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CN, CPR way over new grain revenue caps

Canada’s two major railways will have to hand over not only almost $60 million in Prairie grain handling revenue overage for 2007-08, but also nearly $9 million in extra penalties.

The Canadian Transportation Agency on Tuesday ruled that Canadian National (CN) ended the 2007-08 crop year $25,961,880 above its revenue cap of $383.3 million, while Canadian Pacific Railway (CPR) topped its cap of $373.6 million by $33,806,200.

The agency also imposed a 15 per cent penalty of $3,894,282 for CN and $5,070,930 for CPR.

The excess revenue, now due to be paid to the Western Grains Research Foundation’s (WGRF) endowment fund within 30 days, is by far the largest amount by which any railway has exceeded its revenue cap. It’s also the second time both railways overshot their caps in the same year, the CTA noted.

The record-high overages come from the CTA’s adjustment in February to the volume-related composite price index, or VRCPI, a figure it uses in calculating the annual cap.

“This adjustment reflects the actual costs incurred by CN and CPR for the maintenance of grain hopper cars and reduces the historical maintenance costs that were ’embedded’ in the revenue caps,” the CTA said in its release Tuesday.

The adjustment followed federal legislation passed in June 2007 to remove the “embedded” hopper car maintenance costs, and an order from then-Transport Minister Lawrence Cannon to the CTA to adjust the caps accordingly.

Both railways tried to challenge the final VRCPI adjustment at the Federal Court of Appeal, but their case was dismissed last month.

The impact of the CTA’s once-only adjustment takes effect in 2007-08 and carries forth into future years, the agency said. Given that the amount of Prairie grain traffic for 2007-08 was 26.8 million tonnes — which falls below the CTA’s previous forecast — its actual reduction to the revenue caps was $2.60 per tonne, or $69.6 million in total.

Neither railway offered official comment Tuesday, but Toronto’s Globe and Mail newspaper quoted spokespeople for both as saying they may consider challenging the CTA’s order.

Railways’ loss, research’s gain

Barring any successful challenges, the CTA’s decision Tuesday means a substantial windfall for the WGRF to invest in Prairie grains research.

The federal government, when it passed the Canada Transportation Act in 2000 and established the revenue cap model, had deemed the WGRF’s endowment fund to be “a logical place” for the railways’ overage, going toward research that would benefit farmers.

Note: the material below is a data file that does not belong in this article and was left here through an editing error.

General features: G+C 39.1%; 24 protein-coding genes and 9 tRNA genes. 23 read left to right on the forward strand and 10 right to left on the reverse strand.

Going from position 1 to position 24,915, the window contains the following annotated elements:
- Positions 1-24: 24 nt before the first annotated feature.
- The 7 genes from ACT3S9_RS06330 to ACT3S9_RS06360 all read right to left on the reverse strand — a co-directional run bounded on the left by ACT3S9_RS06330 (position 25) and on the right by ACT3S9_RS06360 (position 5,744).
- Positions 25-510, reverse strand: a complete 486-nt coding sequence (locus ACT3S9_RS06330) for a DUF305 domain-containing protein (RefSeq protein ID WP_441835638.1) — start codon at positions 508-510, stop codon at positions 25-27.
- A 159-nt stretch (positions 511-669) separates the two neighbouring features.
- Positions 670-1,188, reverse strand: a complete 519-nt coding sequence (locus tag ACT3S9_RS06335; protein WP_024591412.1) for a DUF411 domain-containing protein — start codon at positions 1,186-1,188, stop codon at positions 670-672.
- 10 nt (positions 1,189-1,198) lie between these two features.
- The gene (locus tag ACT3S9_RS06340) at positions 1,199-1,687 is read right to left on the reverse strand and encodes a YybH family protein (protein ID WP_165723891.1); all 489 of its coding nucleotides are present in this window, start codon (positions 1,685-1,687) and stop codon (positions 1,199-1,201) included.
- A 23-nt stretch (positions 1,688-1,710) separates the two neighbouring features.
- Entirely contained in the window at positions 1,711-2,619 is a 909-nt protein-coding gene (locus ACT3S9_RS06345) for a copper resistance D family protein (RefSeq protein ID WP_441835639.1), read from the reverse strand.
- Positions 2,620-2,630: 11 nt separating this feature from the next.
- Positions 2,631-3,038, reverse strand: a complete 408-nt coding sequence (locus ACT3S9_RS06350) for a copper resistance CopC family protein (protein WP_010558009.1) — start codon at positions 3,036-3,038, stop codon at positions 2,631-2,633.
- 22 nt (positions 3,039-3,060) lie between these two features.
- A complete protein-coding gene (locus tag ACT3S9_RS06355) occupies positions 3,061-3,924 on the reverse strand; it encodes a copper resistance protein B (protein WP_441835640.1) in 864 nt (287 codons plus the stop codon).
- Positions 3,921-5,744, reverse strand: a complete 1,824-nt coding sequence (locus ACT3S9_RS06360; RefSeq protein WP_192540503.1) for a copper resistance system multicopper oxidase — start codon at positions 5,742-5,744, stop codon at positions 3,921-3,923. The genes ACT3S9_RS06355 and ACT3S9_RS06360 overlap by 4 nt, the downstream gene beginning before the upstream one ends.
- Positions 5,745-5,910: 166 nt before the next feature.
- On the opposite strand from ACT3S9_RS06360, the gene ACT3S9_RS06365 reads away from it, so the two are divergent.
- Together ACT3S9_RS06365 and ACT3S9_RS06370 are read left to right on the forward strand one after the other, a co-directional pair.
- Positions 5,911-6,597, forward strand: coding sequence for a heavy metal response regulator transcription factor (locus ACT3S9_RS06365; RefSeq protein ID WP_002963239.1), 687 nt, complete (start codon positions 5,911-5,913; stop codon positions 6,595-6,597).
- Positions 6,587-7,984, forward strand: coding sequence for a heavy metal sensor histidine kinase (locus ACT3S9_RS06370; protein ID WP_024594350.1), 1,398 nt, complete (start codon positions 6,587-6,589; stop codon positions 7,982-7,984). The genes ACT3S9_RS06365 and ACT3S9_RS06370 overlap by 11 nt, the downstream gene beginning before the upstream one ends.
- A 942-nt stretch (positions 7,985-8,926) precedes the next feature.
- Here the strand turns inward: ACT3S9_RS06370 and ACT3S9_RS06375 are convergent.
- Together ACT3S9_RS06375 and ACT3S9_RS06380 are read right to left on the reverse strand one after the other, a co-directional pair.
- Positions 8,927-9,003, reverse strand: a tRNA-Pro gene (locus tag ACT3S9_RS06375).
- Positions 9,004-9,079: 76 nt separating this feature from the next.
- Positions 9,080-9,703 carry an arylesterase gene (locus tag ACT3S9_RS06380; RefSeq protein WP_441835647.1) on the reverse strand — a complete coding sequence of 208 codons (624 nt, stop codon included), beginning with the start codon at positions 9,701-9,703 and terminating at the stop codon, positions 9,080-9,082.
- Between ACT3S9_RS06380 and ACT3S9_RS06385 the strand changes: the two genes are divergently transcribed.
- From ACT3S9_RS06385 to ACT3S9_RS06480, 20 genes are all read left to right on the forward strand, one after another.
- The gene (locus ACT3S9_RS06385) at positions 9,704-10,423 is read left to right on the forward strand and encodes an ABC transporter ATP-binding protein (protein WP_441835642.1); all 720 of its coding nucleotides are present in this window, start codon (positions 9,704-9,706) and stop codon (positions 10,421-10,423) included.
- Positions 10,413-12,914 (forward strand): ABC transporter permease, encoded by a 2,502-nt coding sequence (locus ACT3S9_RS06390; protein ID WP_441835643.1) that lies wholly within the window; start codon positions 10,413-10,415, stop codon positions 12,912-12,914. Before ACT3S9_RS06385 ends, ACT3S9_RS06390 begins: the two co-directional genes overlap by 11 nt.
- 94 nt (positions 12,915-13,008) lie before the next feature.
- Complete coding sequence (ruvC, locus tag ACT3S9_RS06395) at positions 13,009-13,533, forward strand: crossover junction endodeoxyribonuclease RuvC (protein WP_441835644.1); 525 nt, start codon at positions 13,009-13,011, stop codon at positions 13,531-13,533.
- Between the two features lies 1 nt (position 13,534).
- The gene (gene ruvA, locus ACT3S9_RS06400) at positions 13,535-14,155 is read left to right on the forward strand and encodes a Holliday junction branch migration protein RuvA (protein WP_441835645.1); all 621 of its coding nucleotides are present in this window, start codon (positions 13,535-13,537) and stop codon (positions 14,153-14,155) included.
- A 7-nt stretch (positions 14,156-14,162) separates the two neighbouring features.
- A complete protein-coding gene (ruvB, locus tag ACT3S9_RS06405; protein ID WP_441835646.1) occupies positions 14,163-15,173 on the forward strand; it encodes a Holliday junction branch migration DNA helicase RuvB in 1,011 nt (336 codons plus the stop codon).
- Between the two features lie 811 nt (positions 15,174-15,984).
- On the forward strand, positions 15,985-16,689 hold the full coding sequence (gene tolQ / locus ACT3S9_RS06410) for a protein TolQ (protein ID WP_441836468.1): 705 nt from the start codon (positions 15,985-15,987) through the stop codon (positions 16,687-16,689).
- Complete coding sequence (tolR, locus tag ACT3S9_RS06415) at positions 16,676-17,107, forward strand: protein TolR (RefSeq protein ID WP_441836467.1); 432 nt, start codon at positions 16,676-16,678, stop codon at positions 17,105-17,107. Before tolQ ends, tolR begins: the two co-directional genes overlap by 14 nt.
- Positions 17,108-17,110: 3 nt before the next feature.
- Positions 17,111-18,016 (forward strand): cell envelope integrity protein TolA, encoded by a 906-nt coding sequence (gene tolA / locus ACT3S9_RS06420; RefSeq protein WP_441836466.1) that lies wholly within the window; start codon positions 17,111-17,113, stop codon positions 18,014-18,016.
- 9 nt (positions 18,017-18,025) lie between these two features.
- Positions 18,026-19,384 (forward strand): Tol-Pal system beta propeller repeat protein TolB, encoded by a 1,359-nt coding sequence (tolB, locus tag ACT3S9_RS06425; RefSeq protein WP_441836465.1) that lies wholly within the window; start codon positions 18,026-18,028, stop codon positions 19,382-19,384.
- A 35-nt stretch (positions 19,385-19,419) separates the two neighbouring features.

“Administrative costs would be high to return the money directly to producers and it would be difficult to do this equitably,” the WGRF said in a release Tuesday, mindful of the size of the pending donations.

“We realize these are farmer dollars,” WGRF executive director Lanette Kuchenski said in the fund’s press release Tuesday.

“We’re often asked why the excess railway funds can’t be returned to individual producers. WGRF is not in a position to change legislation and I don’t believe it was ever envisioned when this legislation was passed that the excess revenue cap dollars would ever be this high,” she said.

The WGRF is also aware that the CTA’s charges to the railways can be challenged and have previously left the WGRF having to refund money to the railways. CN and CPR won back about $128,000 and $871,000 respectively after challenging their 2005-06 caps.

“Until all of the court proceedings are final, the WGRF will hold the money in trust,” Kuchenski said. “Once the amount to be retained by WGRF is clear, it will be added to the WGRF endowment fund, and like all endowment fund dollars the principal will never be spent.”

The WGRF’s other main funding stream for research and seed breeding work comes from a checkoff it collects through Canadian Wheat Board final payments on wheat and barley. The endowment fund since 1981 has put up between $350,000 to $750,000 per year in interest income to back crop research.

The WGRF on Tuesday noted a number of projects to be supported this year through the endowment fund, including the use of natural enemies to control cereal leaf beetle; better nitrogen management through genetics in cereal-legume rotations; and development of fusarium-resistant oats for the eastern Prairies.

Bad year

The CTA’s ruling comes the same day as the Railway Association of Canada warned of coming challenges for railways after a “banner year” in 2007.

Railways in 2008 were hit with the “double economic whammy that pushed the world into a recession-soaring fuel prices, followed by the international
credit squeeze that slashed imports and softened international demand for
Canadian resources,” the association said Tuesday.

In September this year, Statistics Canada said, both intermodal and other
freight traffic were down 1.4 per cent from the same month in 2007, the association noted.

“Hardest hit
were loadings of grains, potash, coal, iron ore and concentrates, and lumber
which represent about 40 per cent of the total non-intermodal loadings,” the RAC said Tuesday.

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